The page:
UCAS Statistics

Predicted vs achieved grades in the Covid era

UCAS’ release of its sector-level end of cycle data resources this week has given us an opportunity to interrogate the impact of a second year of dramatic A Level grade inflation in a new way.

Included in the dataset is a measure of difference between an applicant’s predicted and achieved grades. Plotting the distribution of this difference clearly shows the extent to which we have departed from pre-Covid precedent, with more applicants than ever before achieving or over-achieving their predicted grades.

Looking at each difference group as a proportion of the total confirms that 2021 further cemented the trend established in 2020 for the most likely outcome to be for applicants to achieve exactly (equivalent to) their predicted grades. Prior to the pandemic the most likely outcome had been slowly shifting from underperforming by one grade to underperforming by two grades.

If we look back to 2019 and split by POLAR4 quintile, we can see that the less likely those around you were to enter higher education the more likely you were to underperform your predicated grades.

Two years into awarding grades without exams and, despite a very differently shaped distribution, this trend still holds. 58% of Quintile 5 applicants (those from postcodes with the highest HE entry rates) achieved or overachieved their predicted grades, whilst only 49% of Quintile 1 applicants (those form postcodes with the lowest HE entry rates) did the same.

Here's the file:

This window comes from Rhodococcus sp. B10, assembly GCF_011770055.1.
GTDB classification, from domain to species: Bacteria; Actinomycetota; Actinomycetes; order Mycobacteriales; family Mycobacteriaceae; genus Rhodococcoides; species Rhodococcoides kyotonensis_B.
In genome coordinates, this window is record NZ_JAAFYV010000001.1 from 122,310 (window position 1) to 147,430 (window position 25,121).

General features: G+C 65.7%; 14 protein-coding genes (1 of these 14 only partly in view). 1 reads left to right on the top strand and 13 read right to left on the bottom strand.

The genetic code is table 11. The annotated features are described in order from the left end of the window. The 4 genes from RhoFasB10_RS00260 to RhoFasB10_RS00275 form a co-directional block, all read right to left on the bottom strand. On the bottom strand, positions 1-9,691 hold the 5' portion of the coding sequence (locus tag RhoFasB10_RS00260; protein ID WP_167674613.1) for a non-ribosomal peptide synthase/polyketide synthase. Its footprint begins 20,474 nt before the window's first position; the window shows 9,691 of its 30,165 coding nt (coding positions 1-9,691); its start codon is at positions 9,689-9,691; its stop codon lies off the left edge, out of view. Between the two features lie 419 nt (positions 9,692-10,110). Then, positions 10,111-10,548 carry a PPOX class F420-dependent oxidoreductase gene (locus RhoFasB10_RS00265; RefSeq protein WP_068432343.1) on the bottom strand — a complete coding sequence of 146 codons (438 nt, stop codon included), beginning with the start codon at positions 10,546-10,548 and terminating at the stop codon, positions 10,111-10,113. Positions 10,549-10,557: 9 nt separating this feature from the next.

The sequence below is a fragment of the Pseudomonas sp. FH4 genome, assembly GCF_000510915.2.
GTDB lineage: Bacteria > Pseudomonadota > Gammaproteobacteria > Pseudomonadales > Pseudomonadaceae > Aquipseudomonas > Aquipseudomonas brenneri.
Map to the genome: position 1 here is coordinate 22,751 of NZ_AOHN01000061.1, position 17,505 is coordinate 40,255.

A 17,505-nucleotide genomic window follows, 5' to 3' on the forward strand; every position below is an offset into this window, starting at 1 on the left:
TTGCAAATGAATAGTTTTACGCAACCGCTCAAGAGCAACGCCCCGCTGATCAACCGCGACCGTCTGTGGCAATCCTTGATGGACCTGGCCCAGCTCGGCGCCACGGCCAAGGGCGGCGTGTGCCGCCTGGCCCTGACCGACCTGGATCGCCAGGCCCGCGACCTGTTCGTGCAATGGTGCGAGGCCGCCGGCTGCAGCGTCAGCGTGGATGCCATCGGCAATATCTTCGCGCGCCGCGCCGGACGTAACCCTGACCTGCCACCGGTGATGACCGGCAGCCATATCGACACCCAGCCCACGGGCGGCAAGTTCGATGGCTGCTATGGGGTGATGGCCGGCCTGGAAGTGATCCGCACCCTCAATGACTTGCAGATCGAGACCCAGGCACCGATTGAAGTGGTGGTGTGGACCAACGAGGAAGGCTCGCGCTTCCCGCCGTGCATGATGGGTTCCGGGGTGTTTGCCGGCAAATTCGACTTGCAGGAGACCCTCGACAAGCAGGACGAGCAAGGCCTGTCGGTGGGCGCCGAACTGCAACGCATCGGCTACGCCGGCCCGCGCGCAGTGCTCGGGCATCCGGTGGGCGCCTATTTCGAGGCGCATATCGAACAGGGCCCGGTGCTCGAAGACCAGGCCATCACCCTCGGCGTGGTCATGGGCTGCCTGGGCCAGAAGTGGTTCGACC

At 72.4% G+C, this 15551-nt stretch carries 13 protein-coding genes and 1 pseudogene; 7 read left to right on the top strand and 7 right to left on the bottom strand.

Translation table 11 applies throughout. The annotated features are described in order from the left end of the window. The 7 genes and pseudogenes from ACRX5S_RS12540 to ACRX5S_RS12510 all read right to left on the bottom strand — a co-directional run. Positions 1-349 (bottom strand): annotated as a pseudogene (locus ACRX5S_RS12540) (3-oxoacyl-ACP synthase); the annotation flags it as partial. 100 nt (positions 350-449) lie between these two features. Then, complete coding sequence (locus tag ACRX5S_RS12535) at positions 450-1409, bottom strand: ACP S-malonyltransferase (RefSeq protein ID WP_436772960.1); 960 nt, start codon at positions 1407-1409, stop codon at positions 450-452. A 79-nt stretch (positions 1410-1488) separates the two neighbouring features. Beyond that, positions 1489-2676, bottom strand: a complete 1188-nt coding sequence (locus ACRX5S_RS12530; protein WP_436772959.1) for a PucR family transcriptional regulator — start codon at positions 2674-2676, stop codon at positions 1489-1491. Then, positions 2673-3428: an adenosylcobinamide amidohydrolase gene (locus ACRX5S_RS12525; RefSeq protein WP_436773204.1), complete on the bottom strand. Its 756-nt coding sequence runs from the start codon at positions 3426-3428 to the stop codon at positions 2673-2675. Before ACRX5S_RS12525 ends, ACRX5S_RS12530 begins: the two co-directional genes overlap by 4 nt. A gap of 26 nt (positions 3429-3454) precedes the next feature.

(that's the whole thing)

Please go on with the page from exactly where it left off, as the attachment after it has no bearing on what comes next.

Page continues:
UCAS Statistics

Medicine reapplicants surge

UCAS’ October deadline statistics, released this week, make for interesting reading as ever. The number of UK applicants to Medicine has risen by a further 4% after last year’s huge increase, bringing the size of the applicant pool to a new all time high.

Breaking out first time applicants from what UCAS terms ‘reapplicants’ however reveals a more complex picture. Whilst the former group have actually marginally fallen in number, the latter have driven all of the growth seen in our headline figure.

Plotting the reapplicant group as a proportion of the total UK medicine applicant pool shows a rise from 14% pre-covid to 22% now, returning the group back to the level of the previous peak seen in the 2015 cycle.